Groups representing Virginia school boards, school superintendents and teachers have also raised that concern while voicing opposition to the bill.
Stacy Haney, a lobbyist for the Virginia School Boards Association, said her organization opposes the state making masks mandatory and opposes the state making masks optional.
“This is a decision that should be made by our local school boards,” Haney told the House Education Committee.”If there’s anything that is certain in this pandemic, it is that it will change again. But if you pass this substitute, you tie our hands and we can’t change with the pandemic.”
The Virginia Education Association, the state’s largest advocacy group for teachers, and the Virginia Association of School Superintendents also registered their opposition to the bill.
At the same hearing, Youngkin Secretary of Education Aimee Guidera, said “if things get worse,” the state can revisit the mask issue.
“This is not about masks,” Guidera said. “This is about parents’ rights to have judgment. They know their children best.”
Pressed to explain how a masks-optional system would protect immunocompromised students at higher risk from the virus, Guidera said she’s confident principals and parents will work together to protect those students.
No Democrats on the House Education Committee voted for the mask mandate ban, perhaps signaling more unified opposition in their caucus than among the Senate Democrats.
In the Senate, the two Democrats who joined Petersen in support of the bill were Sens. Joe Morrissey, D-Richmond and Lynwood Lewis, D-Accomack.
During a lengthy debate on the Senate floor, Morrissey said he believes masks are effective (though perhaps not as effective as initially thought) and will continue to tell his own children to wear them at school. But he said he thinks all parents should be able to make that choice themselves.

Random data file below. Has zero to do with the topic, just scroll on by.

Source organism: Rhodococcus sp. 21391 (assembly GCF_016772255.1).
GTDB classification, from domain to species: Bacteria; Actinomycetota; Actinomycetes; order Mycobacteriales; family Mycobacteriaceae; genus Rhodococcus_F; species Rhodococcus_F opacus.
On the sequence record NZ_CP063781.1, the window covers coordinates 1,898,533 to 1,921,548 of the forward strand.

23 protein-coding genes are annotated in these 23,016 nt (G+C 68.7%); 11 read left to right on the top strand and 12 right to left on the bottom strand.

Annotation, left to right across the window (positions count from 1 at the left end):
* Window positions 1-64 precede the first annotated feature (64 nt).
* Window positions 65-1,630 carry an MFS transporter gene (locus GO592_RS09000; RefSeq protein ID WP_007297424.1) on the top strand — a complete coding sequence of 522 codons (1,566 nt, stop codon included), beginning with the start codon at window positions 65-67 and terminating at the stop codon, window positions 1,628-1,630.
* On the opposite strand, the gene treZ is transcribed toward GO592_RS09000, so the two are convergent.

“We are telling parents what to do,” Morrissey said. “And as a legislator, I just don’t believe that I have the audacity to tell them what they can do and they cannot do.”
Other Senate Democrats argued that — just as Youngkin’s executive order did — the bill would strip communities of their power to make their own decisions on masks.
“We will eventually get back to normal. We all want that,’ said Sen. Jennifer McClellan, D-Richmond. “But we have to do it in a way that is safe for everyone. Not a one-size-fits-all approach.”
Sen. Mamie Locke, D-Hampton, said she’s heard a wave of opposition since the mask mandate ban was introduced Tuesday.
“I don’t know about other people,” Locke said, “but my emails and my text messages and my phone have been inundated with calls from my district of school board members, teachers, saying: ‘Are you people crazy? What is wrong with you?’”
Supporters of the bill said it would bring some measure of peace to communities divided by mask debates and would better reflect newer findings suggesting cloth masks are less effective against the omicron variant.
“The truth here is that the only mitigation that actually works is the vaccine,” said Sen. Siobhan Dunnavant, R-Henrico, the only doctor in the General Assembly.
Petersen, the bill’s Democratic champion, said his goal is to end “the mask wars” once for all.
“I don’t have a doctorate in medicine,” he said. “But I do have a doctorate in common sense.”